Tuesday, May 10, 2005

Republicans write the Constitution out of existence

Also posted over at Hullaballo in a comment on this thread (with some additional text added her for context):

The conservative Republicans are on a mission to try and curb the powers of the judiciary. The most current ruse (other than trying to take away all but a judge's salary) is to twiddle with "jurisdiction", and deny to the courts jurisdiction to hear certain types of cases under Article 2, Section 2, Clause 2 of the Constitution. Let's look at the basics (and I'm going to give the conservatives the benefit of the doubt here on their motivations and reasoning).

There are a fair number of federal laws that specify by who, and how, a federal action can be challenged in court (and to be fair, the courts themselves place restrictions on who can ask for court relief, under such rubrics as "standing", "jurisdiction", and "ripeness", etc.... to be sure, I don't agree that such limitations are fair in all cases, even if "pragmatic").

But for the most part, the legislative restrictions apply to suits arising under the laws themselves; e.g., if you are suing under some anti-discrimination provisions, you may well be required to first file a complaint with the EEOC, and let the EEOC proceed with action on the complaint rather than charge into court yourself.

Also, certain legislation can exempt specific people from civil liability, even if the liability springs from causes of action that the legislation doesn't otherwise specifically cover.

And the government generally has sole discretion as to whether to pursue criminal charges; you can complain as loud as you want but if a government refuses to bring criminal charges against an individual, you can't go to court to force them to do so.

To some extent, your ability to file a lawsuit is prescribed even in the rules that the government lays down for the operation of courts; if they say that the laws say you can't sue, that's the laws they passed; you can't sue and they are de jure acting "legally".

Implicit in all of the above is the notion, perhaps a pragmatic one, that not every "problem" has a solution in court.

There is a growing RW fondness, however, for the idea of government "sovereignty". It is seen in the recent trend in 11th Amendment law, where the RWers have insisted that the government is free from suits against itself unless it wants to allow them. While I thought that we had had a revolution a couple centuries ago just to repudiate the notion of "kings" and the "STFU, I am the law" retort, the RW seems to think that a democratic government is sufficiently responsive to the people that it should be free from questioning in a courtroom -- rather than on the soapbox -- if it so chooses. Of course, the individuals that are inconvenienced by this, and who think that the government in their specific case is acting outside the law are specifically SOL then. Unless they can convince a large number of people of the government malfeasance, their grievances will be unredressed. While I disagree with this thinking about the usefulness and the "benefits" of this idea of sovereignty, it is an arguable case, and perhaps it's not an inherently unworkable system, even if it does tend to promote at least to some extent big and unaccountable government.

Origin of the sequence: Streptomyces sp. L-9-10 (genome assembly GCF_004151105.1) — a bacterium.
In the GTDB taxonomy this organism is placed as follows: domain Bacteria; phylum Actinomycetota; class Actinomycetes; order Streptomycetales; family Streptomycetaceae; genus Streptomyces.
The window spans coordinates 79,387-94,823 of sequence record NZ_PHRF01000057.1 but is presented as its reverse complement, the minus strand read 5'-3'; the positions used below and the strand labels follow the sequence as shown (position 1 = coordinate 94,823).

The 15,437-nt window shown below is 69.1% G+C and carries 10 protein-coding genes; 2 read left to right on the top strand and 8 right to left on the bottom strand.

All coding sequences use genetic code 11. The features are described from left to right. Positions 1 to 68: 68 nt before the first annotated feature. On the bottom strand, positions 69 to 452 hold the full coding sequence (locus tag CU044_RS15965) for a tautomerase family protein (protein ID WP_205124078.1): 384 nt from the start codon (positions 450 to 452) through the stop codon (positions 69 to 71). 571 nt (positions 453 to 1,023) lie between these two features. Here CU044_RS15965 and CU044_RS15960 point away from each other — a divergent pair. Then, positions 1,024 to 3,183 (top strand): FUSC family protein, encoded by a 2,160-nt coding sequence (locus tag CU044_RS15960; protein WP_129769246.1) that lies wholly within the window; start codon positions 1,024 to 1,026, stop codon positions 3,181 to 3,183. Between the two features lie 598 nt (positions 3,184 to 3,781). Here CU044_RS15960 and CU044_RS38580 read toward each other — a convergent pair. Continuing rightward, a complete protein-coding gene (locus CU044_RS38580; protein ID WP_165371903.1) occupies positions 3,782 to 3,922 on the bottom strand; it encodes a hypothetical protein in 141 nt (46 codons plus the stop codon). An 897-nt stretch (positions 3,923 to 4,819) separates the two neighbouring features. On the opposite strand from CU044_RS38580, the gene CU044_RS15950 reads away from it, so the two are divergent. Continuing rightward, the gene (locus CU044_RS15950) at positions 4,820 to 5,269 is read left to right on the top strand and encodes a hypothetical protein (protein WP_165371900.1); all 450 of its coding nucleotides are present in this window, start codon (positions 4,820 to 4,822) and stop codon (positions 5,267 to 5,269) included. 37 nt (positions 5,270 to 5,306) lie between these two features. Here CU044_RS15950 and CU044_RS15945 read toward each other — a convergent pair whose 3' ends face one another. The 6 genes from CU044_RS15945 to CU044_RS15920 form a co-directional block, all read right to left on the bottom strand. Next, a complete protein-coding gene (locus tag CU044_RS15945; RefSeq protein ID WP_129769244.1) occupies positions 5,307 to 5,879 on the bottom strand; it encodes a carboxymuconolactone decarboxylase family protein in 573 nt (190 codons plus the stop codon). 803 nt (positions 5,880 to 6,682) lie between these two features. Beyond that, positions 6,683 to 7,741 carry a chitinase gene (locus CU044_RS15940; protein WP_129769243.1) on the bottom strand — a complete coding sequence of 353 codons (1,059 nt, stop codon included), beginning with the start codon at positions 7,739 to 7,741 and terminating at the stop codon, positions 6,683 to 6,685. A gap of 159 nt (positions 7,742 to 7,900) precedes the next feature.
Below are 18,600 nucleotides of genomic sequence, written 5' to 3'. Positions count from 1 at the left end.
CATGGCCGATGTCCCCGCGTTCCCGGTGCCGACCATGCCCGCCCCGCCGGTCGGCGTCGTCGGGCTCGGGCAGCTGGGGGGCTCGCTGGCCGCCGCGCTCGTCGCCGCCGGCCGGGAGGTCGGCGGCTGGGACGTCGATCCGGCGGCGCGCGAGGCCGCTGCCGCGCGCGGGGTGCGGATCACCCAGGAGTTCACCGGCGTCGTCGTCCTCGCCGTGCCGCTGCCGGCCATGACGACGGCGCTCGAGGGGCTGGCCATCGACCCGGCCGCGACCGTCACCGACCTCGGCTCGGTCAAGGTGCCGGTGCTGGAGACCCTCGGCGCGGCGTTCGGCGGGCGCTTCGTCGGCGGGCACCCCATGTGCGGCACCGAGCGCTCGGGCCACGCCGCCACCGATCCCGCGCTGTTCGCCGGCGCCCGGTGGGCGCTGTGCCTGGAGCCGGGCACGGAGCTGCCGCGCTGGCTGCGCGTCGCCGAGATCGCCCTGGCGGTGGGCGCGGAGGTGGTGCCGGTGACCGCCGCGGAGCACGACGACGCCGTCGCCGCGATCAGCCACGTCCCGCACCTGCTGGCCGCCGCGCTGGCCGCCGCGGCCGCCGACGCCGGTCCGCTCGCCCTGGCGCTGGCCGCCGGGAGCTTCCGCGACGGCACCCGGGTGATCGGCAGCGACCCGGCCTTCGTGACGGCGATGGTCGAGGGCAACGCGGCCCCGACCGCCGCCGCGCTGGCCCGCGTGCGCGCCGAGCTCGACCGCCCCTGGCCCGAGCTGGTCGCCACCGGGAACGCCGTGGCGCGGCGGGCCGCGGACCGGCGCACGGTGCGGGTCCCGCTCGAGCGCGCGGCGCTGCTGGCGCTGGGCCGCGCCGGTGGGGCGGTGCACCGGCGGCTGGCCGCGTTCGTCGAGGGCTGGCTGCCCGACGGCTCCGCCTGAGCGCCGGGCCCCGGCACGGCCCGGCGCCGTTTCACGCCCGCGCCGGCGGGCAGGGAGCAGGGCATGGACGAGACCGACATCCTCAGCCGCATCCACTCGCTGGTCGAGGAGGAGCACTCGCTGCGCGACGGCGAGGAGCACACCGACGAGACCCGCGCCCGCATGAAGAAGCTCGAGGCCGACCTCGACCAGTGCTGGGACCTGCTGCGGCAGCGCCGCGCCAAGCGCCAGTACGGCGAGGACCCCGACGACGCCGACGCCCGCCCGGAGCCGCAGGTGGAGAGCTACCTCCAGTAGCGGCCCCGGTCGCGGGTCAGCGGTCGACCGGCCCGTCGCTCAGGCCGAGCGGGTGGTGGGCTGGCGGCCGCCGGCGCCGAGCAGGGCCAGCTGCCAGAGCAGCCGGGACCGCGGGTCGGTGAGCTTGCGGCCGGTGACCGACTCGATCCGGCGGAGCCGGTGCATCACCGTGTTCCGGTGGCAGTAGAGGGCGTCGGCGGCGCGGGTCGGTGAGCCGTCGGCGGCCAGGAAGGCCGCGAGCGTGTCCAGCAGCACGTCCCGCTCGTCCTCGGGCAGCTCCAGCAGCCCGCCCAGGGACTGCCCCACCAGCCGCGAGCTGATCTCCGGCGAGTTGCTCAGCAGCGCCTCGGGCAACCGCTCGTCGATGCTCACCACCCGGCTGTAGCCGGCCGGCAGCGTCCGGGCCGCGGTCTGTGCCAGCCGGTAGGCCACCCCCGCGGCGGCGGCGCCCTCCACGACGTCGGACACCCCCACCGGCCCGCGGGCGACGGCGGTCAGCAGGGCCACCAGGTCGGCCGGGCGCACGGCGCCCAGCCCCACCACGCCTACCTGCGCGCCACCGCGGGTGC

Things get a little trickier when the legal issues in certain court cases involve the Constitution itself. From an abstract standpoint, any system where the bedrock law of the system -- the very "rules of engagement", as it were -- is not supreme but is inherently unstable and violable ... and perhaps that is why the architects of the Constitution put in the quaint phrase of the Constitution being the "supreme law of the land". In this case, barring jurisdiction for such cases based on causes of action arising under the Constitution would in effect mean that the legislature can -- if it so chooses -- make the Constitution a nullity and effectively "amend" the Constitution through simple majority vote. Maybe the Founders thought that no reasonable Congress would do such a thing, or that the other checks and balances of elections, Constitutional conventions, revolution, etc., would prove a stop to Congressional over-reaching (and to some extent in fact, it is true that even the finely constructed and balanced form of government the United States has crafted is to some extent dependent on at least a small modicum of good faith acting by those in power). But knocking out the prop of Marbury v. Madison from the power of the judiciary, and the dilution of the power of "checks and balances", would seem to put that idea to the extreme test, particularly in a time when the party in power is in the hands of rabidly partisan extremists.